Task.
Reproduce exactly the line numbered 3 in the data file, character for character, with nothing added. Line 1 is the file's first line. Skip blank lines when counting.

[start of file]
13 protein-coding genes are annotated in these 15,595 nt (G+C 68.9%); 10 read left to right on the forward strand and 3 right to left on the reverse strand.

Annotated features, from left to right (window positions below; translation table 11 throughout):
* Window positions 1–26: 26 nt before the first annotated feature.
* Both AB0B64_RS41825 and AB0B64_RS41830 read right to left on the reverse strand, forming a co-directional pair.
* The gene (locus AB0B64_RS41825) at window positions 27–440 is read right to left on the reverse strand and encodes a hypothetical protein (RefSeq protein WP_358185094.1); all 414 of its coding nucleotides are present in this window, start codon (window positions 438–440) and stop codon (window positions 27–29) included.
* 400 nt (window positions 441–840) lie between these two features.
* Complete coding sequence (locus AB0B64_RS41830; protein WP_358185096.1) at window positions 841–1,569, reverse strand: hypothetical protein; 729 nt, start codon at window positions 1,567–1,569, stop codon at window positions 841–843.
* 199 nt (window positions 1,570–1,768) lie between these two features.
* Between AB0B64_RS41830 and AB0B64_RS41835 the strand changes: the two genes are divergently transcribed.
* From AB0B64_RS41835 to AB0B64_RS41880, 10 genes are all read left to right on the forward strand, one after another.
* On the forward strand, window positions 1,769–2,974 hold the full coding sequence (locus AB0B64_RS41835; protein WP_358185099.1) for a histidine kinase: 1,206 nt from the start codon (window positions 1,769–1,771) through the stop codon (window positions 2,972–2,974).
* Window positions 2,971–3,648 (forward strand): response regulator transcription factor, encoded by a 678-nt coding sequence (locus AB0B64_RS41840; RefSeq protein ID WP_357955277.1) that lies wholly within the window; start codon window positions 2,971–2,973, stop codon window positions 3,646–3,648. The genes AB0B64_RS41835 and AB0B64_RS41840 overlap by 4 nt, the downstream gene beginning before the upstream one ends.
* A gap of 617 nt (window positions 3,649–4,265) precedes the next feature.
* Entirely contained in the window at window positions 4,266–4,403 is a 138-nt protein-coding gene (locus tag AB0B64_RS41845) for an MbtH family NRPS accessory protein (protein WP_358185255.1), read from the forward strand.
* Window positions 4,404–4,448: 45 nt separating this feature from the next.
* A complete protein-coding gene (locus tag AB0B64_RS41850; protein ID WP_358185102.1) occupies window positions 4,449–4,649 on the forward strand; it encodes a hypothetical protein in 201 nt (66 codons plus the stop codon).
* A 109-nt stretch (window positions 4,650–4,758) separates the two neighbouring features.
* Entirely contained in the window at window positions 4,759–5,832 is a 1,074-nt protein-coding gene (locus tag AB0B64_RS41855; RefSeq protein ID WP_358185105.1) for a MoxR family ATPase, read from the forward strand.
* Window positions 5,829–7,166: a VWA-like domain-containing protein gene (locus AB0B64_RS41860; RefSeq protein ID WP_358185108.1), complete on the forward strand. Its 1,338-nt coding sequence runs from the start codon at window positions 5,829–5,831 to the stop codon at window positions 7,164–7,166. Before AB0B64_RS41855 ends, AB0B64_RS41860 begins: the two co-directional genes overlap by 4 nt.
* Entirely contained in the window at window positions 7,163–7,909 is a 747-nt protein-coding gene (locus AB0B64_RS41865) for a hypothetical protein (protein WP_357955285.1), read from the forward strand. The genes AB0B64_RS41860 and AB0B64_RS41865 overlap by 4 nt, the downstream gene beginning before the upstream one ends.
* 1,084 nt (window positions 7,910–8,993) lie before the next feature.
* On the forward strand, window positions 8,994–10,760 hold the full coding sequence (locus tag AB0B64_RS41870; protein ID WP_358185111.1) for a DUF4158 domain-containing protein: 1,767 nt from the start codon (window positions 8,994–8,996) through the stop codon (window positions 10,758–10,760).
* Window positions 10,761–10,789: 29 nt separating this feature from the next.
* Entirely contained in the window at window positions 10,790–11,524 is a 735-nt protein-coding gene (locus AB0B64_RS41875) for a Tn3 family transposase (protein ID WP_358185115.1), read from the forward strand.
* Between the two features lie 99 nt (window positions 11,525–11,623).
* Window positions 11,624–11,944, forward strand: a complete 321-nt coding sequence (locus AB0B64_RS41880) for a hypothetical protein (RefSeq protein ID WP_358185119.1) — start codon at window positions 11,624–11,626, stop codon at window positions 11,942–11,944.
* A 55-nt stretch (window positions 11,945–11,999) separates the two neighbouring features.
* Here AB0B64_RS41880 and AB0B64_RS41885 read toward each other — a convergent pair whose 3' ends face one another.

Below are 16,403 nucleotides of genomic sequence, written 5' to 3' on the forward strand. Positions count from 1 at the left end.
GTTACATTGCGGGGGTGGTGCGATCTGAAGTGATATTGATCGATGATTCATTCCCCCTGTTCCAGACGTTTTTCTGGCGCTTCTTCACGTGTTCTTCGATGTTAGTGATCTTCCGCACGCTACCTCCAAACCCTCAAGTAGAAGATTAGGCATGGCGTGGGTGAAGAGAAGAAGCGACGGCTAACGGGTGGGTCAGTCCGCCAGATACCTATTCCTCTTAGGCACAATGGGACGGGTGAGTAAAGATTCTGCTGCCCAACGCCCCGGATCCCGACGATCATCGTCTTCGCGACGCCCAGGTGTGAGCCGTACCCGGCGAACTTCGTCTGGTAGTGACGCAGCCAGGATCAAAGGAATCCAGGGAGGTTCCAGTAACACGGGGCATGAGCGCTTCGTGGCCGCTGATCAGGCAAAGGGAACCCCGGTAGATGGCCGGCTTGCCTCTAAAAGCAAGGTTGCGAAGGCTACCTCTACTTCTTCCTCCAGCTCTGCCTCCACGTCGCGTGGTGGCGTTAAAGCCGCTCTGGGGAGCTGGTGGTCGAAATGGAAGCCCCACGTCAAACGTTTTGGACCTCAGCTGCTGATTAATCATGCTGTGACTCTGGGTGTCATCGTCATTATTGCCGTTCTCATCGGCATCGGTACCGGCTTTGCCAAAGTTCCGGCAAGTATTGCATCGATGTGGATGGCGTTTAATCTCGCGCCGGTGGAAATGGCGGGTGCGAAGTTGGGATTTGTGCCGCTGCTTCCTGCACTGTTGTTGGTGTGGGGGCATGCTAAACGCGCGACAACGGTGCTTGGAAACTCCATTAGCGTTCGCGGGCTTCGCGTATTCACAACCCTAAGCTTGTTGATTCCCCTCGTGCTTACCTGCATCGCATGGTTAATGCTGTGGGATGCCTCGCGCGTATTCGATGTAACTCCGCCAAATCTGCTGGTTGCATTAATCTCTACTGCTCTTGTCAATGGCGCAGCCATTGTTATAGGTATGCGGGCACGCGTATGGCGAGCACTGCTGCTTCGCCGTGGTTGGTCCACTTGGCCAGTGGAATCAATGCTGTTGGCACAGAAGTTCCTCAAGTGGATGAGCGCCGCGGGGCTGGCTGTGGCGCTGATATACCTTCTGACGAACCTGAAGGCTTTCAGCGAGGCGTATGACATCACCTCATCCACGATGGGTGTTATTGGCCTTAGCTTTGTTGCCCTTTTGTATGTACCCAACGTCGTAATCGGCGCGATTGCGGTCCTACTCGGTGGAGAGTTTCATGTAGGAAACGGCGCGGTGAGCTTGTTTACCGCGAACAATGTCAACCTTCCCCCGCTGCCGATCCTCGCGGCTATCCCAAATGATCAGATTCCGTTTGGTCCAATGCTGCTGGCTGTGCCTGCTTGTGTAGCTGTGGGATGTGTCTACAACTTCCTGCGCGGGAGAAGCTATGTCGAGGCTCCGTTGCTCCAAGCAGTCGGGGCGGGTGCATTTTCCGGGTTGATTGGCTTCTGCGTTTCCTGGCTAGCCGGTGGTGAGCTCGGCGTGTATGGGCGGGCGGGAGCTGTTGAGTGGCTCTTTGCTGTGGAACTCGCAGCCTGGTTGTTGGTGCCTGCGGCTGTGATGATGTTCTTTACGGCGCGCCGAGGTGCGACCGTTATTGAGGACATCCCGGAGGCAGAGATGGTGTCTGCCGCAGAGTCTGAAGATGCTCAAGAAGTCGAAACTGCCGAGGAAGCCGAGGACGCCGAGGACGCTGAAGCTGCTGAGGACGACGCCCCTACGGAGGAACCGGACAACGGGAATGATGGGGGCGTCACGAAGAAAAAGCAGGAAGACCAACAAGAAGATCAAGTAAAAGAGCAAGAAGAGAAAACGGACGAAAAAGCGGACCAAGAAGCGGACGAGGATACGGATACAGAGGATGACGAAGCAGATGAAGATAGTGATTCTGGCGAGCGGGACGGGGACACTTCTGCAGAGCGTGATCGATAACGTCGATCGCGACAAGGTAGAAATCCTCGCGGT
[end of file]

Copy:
* Window positions 1–26: 26 nt before the first annotated feature.